The BTS can keep track of the bug's versions. It's possible to state in which version a bug was found and in which version it was fixed.
Information on manipulating bugs by email
The complete documentation is found at: http://www.debian.org/Bugs/server-control
found, notfound, close
If you want to state that the bug 123456 is present in the version 1.2-3 of the package, you have to mail firstname.lastname@example.org with:
found 123456 1.2-3
-->The version might be older or newer than the one the bug has been reported for. It's just a way of stating that you know the bug is present in it.
If you want to say that the bug 123456 is not present in the version 1.2-3 of the package, you have to mail email@example.com with:
notfound 123456 1.2-3
If you want to say that the bug 123456 was fixed in the version 1.2-3 of the package, you have two ways of doing it.
You can send a mail to firstname.lastname@example.org, that starts with a pseudo-header containing the following fields:
Package: foo Version: 1.2-3
---> The Source-Version field is also available.
Or you can send a mail to email@example.com with:
close 123456 1.2-3
--->In this last case, it's probably is a good idea to CC: firstname.lastname@example.org, so that the bug submitter knows that the bug was fixed in that version.
Branches and NMU
The new system reads the Changelogs of the packages, so if a bug is fixed in a branch that is not in the debian/changelog of the current sid version (for example, if it appeared in a security update for stable, or similar), you can just state that the bug is found in that version and the system will realize that this version is not applicable to the current version in Sid.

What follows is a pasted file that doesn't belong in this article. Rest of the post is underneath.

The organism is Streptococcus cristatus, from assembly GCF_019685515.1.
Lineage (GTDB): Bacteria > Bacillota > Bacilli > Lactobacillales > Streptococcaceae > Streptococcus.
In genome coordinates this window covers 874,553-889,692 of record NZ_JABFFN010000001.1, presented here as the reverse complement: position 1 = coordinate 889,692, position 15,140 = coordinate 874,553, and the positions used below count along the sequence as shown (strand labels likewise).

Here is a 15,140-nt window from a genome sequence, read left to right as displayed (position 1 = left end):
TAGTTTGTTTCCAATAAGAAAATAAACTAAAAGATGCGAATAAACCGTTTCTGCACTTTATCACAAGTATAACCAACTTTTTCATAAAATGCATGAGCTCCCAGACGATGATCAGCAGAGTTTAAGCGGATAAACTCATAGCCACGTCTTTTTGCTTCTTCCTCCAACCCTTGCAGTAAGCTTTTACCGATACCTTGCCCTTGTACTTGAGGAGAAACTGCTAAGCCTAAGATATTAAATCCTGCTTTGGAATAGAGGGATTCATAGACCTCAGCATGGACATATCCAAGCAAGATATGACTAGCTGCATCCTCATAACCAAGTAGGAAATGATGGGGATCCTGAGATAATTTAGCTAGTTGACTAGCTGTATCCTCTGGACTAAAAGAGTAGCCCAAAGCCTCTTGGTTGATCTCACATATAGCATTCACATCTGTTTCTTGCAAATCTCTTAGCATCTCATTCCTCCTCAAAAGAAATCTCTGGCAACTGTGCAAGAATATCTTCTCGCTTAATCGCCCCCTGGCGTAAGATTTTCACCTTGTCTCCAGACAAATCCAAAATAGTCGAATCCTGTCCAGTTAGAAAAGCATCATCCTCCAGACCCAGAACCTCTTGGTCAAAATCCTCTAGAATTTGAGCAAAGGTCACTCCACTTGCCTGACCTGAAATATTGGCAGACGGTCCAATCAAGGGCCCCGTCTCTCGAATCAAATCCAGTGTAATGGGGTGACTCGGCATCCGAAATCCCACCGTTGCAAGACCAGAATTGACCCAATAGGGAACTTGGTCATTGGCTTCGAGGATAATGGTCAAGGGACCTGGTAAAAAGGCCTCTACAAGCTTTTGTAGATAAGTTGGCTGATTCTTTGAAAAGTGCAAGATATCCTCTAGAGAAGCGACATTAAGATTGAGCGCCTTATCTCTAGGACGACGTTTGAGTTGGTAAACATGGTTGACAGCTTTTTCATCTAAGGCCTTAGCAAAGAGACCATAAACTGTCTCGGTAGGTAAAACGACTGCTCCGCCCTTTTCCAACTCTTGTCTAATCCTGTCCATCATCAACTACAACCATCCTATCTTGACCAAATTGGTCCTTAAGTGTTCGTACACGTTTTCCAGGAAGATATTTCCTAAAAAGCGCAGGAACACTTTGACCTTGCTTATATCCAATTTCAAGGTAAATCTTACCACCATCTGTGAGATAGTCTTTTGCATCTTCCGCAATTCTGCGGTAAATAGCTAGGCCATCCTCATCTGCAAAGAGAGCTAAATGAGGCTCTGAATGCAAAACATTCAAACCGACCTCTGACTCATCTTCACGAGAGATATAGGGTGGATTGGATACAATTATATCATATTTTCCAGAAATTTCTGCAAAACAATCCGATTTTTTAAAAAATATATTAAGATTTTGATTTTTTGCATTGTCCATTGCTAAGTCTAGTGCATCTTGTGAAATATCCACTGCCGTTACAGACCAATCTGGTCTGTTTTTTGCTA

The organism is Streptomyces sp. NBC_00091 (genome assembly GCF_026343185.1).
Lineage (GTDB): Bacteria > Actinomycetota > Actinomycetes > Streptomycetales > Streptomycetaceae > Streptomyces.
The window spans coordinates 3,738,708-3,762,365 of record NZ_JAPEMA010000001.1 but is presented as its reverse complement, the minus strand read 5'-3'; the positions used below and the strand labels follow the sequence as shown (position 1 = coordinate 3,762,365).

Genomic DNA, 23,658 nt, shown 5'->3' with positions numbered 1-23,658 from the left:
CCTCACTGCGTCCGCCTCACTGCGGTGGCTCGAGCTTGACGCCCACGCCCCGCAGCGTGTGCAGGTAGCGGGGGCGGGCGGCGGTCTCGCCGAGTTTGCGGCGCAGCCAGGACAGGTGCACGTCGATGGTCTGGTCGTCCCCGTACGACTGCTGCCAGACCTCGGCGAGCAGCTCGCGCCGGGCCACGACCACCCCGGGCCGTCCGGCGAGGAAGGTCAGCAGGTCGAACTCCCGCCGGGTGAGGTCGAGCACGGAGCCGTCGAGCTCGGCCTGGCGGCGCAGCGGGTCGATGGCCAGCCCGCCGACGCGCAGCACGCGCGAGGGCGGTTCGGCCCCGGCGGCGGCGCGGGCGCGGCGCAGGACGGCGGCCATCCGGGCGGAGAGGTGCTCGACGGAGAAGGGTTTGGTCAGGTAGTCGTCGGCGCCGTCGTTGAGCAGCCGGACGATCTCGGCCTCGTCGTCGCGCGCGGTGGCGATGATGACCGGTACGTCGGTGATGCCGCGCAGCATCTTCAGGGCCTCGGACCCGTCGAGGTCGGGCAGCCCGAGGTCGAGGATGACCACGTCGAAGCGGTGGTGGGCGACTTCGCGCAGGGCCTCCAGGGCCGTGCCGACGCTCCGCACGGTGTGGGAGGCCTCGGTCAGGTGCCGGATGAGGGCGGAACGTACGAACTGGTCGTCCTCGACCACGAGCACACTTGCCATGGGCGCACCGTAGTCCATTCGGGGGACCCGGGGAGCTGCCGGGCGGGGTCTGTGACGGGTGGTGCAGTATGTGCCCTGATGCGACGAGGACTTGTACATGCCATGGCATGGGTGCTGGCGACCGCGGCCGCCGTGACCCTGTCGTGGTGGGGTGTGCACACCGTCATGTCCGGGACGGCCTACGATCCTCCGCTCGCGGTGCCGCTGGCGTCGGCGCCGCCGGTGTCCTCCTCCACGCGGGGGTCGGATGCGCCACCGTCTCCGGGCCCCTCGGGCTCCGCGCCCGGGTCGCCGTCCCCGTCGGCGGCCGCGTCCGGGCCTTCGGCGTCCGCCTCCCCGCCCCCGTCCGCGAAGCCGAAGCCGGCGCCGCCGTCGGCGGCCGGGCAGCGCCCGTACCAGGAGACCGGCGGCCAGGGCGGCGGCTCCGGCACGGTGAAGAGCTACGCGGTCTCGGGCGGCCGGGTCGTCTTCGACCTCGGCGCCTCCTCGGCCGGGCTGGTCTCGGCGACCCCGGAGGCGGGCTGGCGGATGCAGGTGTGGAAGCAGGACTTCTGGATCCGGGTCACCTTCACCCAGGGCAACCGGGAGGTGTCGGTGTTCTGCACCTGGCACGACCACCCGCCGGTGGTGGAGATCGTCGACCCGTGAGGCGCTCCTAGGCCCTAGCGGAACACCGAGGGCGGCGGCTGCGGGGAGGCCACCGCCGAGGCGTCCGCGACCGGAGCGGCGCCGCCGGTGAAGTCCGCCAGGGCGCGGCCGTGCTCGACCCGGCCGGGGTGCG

Also, if a bug is fixed in an NMU but the version of the NMU that fixed it is not incorporated when the next upload happens, the bug will remain open until the changes of the NMU are incorporated.
Closing invalid bugs
If a bug that is not really a bug gets reported (this is to say, a user failing to understand how the program actually works, or similar), it can still be closed sending a mail to email@example.com without the pseudo-header, or using close 123456 without versioning.
If you need to reopen a bug that was closed as invalid, you would use the old reopen command. But if you are going to reopen a bug, because it's still present in the current version, you should send a mail to firstname.lastname@example.org:
found 123456 2.3-4
If in need of reassigning it would be a nice gesture to include the affected version of the package. In your mail to email@example.com do:
reassign 123456 bar 2.0-1
Distribution specific tags
The sarge tag now means "don't archive this bug until it has been fixed in a version in sarge".